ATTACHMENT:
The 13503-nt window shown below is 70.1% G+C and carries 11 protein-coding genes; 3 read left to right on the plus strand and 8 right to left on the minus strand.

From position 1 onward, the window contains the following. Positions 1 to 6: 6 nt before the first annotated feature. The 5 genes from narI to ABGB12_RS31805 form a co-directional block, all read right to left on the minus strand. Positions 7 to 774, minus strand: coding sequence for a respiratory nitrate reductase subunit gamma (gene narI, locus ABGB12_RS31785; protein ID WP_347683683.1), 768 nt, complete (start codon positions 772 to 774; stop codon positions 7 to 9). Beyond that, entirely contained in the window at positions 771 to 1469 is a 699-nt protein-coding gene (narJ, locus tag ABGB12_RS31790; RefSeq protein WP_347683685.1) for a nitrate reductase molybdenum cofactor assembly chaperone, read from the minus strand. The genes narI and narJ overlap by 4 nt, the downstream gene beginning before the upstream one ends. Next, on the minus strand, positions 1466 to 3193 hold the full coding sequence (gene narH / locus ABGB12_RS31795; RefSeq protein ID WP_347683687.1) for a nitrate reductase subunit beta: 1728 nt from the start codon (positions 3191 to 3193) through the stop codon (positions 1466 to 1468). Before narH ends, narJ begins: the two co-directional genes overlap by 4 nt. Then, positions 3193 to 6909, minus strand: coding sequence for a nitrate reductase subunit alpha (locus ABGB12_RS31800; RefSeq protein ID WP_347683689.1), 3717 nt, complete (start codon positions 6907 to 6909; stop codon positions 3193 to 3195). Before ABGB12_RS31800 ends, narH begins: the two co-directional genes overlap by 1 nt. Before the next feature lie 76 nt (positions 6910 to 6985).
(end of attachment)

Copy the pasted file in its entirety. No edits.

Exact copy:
The 13503-nt window shown below is 70.1% G+C and carries 11 protein-coding genes; 3 read left to right on the plus strand and 8 right to left on the minus strand.

From position 1 onward, the window contains the following. Positions 1 to 6: 6 nt before the first annotated feature. The 5 genes from narI to ABGB12_RS31805 form a co-directional block, all read right to left on the minus strand. Positions 7 to 774, minus strand: coding sequence for a respiratory nitrate reductase subunit gamma (gene narI, locus ABGB12_RS31785; protein ID WP_347683683.1), 768 nt, complete (start codon positions 772 to 774; stop codon positions 7 to 9). Beyond that, entirely contained in the window at positions 771 to 1469 is a 699-nt protein-coding gene (narJ, locus tag ABGB12_RS31790; RefSeq protein WP_347683685.1) for a nitrate reductase molybdenum cofactor assembly chaperone, read from the minus strand. The genes narI and narJ overlap by 4 nt, the downstream gene beginning before the upstream one ends. Next, on the minus strand, positions 1466 to 3193 hold the full coding sequence (gene narH / locus ABGB12_RS31795; RefSeq protein ID WP_347683687.1) for a nitrate reductase subunit beta: 1728 nt from the start codon (positions 3191 to 3193) through the stop codon (positions 1466 to 1468). Before narH ends, narJ begins: the two co-directional genes overlap by 4 nt. Then, positions 3193 to 6909, minus strand: coding sequence for a nitrate reductase subunit alpha (locus ABGB12_RS31800; RefSeq protein ID WP_347683689.1), 3717 nt, complete (start codon positions 6907 to 6909; stop codon positions 3193 to 3195). Before ABGB12_RS31800 ends, narH begins: the two co-directional genes overlap by 1 nt. Before the next feature lie 76 nt (positions 6910 to 6985).